- I think interpersonal skills are one. You should be able to communicate with other people and not sound like a robot or have to read off of a script. All the scripts we were given in Cutco were great skeletons, but I expounded upon those and made them my own. You gotta get your outline and add your flavor to it, because people want to have a human conversation.
- Product knowledge. Having more knowledge on your product that anyone else in the market makes you an expert and people want to rely on experts to help make decisions when they don’t know as much about something. You also gotta have faith in your own product. If you don’t believe in your own product, and you wouldn’t use it, you wouldn’t love it, and it wouldn’t make your life easier, then it is going to be really tough to sell. I have never and I will never sell anything that I don’t believe in. People can kind of tell if you believe in it or not and it is just a harder sell.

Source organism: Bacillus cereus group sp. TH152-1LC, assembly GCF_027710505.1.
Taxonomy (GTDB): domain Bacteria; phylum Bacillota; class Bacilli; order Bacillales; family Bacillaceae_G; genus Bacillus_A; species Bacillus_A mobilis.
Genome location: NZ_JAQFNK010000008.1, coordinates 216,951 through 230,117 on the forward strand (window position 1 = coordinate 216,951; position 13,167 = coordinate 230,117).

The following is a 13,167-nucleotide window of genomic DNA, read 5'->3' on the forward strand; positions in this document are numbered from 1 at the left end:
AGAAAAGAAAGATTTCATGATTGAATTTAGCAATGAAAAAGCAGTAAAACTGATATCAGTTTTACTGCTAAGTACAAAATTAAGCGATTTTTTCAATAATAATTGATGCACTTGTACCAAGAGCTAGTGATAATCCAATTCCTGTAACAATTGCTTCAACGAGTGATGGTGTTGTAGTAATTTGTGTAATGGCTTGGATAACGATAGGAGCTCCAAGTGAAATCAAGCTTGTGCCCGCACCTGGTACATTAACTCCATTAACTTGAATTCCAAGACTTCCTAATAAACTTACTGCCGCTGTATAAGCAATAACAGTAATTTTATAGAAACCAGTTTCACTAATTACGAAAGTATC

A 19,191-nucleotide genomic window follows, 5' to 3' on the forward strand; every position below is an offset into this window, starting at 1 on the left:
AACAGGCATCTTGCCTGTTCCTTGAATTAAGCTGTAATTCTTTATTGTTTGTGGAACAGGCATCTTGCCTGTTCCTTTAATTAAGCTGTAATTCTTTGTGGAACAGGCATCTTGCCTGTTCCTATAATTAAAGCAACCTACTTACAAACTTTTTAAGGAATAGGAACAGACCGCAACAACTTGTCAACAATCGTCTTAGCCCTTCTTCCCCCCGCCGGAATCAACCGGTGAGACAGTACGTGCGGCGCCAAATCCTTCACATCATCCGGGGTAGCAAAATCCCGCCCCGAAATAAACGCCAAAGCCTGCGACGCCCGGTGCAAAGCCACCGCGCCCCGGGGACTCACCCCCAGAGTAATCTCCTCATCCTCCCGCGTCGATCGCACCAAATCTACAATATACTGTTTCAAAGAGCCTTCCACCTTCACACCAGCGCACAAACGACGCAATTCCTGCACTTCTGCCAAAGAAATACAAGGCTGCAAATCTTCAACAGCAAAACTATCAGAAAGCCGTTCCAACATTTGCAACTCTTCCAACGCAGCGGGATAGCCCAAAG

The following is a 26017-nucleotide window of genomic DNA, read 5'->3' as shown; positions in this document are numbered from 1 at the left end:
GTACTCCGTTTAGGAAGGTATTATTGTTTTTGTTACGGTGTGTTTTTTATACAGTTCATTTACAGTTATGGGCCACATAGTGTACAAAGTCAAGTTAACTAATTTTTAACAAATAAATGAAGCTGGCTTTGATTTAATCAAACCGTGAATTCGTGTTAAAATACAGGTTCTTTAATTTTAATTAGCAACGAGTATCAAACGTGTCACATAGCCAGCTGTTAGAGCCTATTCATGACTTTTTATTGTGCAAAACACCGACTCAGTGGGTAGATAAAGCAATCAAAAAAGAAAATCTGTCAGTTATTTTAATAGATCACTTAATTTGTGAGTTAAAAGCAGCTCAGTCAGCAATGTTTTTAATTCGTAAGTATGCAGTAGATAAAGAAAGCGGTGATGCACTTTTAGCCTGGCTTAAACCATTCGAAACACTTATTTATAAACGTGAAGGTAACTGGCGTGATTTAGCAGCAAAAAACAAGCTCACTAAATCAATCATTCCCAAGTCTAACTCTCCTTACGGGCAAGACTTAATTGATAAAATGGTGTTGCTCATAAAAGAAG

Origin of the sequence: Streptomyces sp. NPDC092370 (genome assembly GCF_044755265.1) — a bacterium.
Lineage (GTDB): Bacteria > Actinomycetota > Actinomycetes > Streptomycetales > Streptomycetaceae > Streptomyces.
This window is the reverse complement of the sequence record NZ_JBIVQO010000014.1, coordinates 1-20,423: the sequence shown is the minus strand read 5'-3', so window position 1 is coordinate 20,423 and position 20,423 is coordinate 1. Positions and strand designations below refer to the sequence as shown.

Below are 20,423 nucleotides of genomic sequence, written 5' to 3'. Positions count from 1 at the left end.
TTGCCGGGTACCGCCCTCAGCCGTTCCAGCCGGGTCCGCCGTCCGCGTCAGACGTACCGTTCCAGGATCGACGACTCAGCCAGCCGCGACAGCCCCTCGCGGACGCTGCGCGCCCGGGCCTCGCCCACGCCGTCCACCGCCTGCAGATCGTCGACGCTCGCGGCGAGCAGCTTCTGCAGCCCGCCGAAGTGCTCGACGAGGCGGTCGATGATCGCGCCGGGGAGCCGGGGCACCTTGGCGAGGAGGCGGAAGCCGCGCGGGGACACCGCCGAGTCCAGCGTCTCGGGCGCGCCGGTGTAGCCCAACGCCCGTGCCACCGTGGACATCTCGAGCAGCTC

- Getting to the office earlier than anyone else and leaving later than anyone else.
- Not being afraid of hitting the phone and making the ask. If somebody says no, you just call them a week later, ask again, and call a whole bunch of other people in between. We have an agent in my office that I have taught that philosophy to and he has had people cuss him out and send him text messages threatening him if he ever calls them again. He calls them back and apologizes and he has had people invite him over for coffee after that.
Q: So I heard through a mutual friend that you just celebrated a nice milestone here recently. That milestone was achieving a $1 million dollar net worth. You are only 27 and I am not afraid to say that it took me longer than age 27 to achieve my first million dollar net worth. It isn’t an easy thing. You are on a great path already in your financial life. Tell us about the pathway to get to a million dollar net worth.